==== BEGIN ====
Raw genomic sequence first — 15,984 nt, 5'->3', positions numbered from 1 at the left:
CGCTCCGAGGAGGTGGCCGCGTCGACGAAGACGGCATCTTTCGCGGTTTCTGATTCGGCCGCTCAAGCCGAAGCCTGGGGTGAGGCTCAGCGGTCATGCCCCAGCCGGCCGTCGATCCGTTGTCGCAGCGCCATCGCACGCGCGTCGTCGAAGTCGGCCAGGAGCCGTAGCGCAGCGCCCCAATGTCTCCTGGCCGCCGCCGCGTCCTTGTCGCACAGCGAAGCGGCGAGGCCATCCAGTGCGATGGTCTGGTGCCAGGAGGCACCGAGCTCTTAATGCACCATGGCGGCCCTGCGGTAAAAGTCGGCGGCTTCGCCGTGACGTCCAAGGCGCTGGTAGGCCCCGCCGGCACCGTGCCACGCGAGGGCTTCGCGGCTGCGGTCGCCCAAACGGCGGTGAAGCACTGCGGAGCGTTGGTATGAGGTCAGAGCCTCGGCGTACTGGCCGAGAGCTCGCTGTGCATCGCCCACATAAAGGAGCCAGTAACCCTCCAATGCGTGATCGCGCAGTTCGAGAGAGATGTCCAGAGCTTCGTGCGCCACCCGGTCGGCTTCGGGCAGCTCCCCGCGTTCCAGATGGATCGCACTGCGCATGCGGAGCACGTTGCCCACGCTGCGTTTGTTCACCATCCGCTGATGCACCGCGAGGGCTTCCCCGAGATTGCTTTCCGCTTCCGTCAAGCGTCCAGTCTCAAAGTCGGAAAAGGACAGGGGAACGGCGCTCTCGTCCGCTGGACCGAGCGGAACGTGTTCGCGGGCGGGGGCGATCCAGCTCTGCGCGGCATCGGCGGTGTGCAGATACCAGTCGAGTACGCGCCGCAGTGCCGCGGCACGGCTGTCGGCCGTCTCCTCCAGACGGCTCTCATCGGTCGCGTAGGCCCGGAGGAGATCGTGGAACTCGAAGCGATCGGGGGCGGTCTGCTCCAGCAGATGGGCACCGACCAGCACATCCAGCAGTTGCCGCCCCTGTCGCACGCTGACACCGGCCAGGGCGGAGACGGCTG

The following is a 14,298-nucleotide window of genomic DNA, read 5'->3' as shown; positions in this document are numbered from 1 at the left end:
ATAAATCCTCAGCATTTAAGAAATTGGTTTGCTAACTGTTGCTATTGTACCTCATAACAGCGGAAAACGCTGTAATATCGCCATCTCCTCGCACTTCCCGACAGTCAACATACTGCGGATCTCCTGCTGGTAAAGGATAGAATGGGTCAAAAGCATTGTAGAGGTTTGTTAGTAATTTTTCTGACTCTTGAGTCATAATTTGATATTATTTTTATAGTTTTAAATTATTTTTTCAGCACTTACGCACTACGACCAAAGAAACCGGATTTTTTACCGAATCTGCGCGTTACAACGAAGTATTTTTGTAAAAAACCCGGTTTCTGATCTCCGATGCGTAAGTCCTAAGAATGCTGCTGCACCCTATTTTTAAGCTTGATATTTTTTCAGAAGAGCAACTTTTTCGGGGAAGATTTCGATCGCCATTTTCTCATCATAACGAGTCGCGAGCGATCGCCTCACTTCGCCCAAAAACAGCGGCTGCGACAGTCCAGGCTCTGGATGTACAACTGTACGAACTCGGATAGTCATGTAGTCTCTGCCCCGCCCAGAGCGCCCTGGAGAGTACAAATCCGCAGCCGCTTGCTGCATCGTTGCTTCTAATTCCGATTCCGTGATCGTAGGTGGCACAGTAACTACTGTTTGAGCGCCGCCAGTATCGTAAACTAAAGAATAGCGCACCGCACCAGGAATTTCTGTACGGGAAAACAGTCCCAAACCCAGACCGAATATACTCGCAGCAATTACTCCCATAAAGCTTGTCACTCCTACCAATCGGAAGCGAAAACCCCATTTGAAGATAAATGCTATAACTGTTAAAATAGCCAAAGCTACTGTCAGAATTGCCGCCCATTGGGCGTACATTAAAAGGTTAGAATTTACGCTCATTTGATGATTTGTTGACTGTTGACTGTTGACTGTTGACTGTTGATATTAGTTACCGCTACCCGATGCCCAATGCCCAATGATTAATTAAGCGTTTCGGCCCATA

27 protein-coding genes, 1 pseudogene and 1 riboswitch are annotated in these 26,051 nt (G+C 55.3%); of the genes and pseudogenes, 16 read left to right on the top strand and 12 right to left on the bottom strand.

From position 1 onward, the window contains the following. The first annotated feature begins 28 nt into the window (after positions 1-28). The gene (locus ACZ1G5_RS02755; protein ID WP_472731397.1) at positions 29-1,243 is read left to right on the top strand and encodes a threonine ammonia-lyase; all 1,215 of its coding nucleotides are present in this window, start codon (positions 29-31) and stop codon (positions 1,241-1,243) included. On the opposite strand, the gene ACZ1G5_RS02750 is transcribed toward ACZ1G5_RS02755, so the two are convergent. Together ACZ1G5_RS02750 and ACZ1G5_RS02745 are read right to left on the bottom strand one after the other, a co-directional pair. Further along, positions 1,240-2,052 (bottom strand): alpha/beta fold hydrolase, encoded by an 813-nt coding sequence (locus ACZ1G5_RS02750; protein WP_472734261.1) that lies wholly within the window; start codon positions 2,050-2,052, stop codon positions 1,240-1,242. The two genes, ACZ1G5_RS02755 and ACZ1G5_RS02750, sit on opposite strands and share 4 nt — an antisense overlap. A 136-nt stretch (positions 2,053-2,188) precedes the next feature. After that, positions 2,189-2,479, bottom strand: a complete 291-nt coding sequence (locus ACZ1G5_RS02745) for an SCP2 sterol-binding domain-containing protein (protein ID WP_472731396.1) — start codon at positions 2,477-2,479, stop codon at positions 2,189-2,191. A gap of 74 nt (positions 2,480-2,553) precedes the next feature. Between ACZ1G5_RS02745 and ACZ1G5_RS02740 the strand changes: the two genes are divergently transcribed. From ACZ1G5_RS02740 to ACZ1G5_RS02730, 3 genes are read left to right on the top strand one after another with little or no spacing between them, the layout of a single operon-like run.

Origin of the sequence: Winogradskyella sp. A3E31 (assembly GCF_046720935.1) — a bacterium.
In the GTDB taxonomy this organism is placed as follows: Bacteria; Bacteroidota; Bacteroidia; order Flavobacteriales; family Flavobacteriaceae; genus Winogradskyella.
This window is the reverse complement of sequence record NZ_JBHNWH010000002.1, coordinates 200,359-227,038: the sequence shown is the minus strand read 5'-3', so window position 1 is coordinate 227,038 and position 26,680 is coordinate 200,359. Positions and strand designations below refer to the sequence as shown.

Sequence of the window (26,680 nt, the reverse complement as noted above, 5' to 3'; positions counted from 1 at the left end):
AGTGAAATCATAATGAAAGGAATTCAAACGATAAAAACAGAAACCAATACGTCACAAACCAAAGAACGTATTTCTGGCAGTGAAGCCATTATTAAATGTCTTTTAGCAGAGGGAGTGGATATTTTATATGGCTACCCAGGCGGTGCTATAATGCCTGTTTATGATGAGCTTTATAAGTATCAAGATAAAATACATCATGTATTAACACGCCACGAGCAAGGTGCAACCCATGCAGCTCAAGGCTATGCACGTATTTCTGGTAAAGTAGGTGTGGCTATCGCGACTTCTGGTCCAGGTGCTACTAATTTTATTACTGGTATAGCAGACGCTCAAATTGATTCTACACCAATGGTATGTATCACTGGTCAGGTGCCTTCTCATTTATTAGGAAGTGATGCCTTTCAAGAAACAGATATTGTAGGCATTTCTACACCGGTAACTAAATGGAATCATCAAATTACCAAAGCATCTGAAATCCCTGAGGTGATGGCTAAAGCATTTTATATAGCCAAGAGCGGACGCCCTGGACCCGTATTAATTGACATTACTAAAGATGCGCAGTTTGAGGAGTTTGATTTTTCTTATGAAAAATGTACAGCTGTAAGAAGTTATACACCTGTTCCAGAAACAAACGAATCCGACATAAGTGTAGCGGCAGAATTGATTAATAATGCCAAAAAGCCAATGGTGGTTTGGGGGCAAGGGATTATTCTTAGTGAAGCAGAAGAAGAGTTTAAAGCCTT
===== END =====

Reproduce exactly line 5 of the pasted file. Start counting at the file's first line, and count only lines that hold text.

27 protein-coding genes, 1 pseudogene and 1 riboswitch are annotated in these 26,051 nt (G+C 55.3%); of the genes and pseudogenes, 16 read left to right on the top strand and 12 right to left on the bottom strand.